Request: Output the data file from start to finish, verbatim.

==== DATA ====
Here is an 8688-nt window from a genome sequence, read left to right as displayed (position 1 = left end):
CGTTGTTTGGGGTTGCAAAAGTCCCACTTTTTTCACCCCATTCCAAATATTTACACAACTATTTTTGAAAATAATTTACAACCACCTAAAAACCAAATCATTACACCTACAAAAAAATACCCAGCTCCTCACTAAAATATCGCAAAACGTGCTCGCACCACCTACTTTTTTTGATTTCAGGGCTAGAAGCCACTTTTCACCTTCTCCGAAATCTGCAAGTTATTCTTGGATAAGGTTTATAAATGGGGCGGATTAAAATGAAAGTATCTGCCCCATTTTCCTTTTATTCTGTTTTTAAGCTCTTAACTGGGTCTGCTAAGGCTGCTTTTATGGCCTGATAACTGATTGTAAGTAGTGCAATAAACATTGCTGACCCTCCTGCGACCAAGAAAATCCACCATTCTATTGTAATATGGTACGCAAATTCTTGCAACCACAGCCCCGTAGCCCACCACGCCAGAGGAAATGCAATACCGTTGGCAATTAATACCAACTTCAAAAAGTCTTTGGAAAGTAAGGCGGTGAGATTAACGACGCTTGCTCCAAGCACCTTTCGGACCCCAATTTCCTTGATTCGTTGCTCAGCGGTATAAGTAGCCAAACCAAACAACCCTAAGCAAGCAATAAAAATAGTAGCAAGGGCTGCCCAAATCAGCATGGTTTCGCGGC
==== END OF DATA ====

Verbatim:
Here is an 8688-nt window from a genome sequence, read left to right as displayed (position 1 = left end):
CGTTGTTTGGGGTTGCAAAAGTCCCACTTTTTTCACCCCATTCCAAATATTTACACAACTATTTTTGAAAATAATTTACAACCACCTAAAAACCAAATCATTACACCTACAAAAAAATACCCAGCTCCTCACTAAAATATCGCAAAACGTGCTCGCACCACCTACTTTTTTTGATTTCAGGGCTAGAAGCCACTTTTCACCTTCTCCGAAATCTGCAAGTTATTCTTGGATAAGGTTTATAAATGGGGCGGATTAAAATGAAAGTATCTGCCCCATTTTCCTTTTATTCTGTTTTTAAGCTCTTAACTGGGTCTGCTAAGGCTGCTTTTATGGCCTGATAACTGATTGTAAGTAGTGCAATAAACATTGCTGACCCTCCTGCGACCAAGAAAATCCACCATTCTATTGTAATATGGTACGCAAATTCTTGCAACCACAGCCCCGTAGCCCACCACGCCAGAGGAAATGCAATACCGTTGGCAATTAATACCAACTTCAAAAAGTCTTTGGAAAGTAAGGCGGTGAGATTAACGACGCTTGCTCCAAGCACCTTTCGGACCCCAATTTCCTTGATTCGTTGCTCAGCGGTATAAGTAGCCAAACCAAACAACCCTAAGCAAGCAATAAAAATAGTAGCAAGGGCTGCCCAAATCAGCATGGTTTCGCGGC